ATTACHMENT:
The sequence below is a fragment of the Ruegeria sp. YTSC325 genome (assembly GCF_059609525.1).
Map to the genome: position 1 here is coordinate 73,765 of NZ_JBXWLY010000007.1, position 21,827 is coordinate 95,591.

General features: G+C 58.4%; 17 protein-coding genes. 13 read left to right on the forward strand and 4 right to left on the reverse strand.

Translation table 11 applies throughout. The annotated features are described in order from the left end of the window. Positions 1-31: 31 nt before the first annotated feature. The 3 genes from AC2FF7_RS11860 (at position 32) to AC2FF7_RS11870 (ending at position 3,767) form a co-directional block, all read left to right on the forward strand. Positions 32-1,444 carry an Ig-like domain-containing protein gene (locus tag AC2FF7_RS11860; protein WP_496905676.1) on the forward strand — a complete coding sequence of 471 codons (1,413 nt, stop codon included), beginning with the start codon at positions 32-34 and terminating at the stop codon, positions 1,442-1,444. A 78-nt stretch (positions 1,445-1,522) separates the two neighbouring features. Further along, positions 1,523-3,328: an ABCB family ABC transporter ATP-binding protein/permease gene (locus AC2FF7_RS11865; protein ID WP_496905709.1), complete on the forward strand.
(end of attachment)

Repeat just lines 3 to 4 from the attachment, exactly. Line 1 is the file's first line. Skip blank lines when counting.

General features: G+C 58.4%; 17 protein-coding genes. 13 read left to right on the forward strand and 4 right to left on the reverse strand.

Translation table 11 applies throughout. The annotated features are described in order from the left end of the window. Positions 1-31: 31 nt before the first annotated feature. The 3 genes from AC2FF7_RS11860 (at position 32) to AC2FF7_RS11870 (ending at position 3,767) form a co-directional block, all read left to right on the forward strand. Positions 32-1,444 carry an Ig-like domain-containing protein gene (locus tag AC2FF7_RS11860; protein WP_496905676.1) on the forward strand — a complete coding sequence of 471 codons (1,413 nt, stop codon included), beginning with the start codon at positions 32-34 and terminating at the stop codon, positions 1,442-1,444. A 78-nt stretch (positions 1,445-1,522) separates the two neighbouring features. Further along, positions 1,523-3,328: an ABCB family ABC transporter ATP-binding protein/permease gene (locus AC2FF7_RS11865; protein ID WP_496905709.1), complete on the forward strand.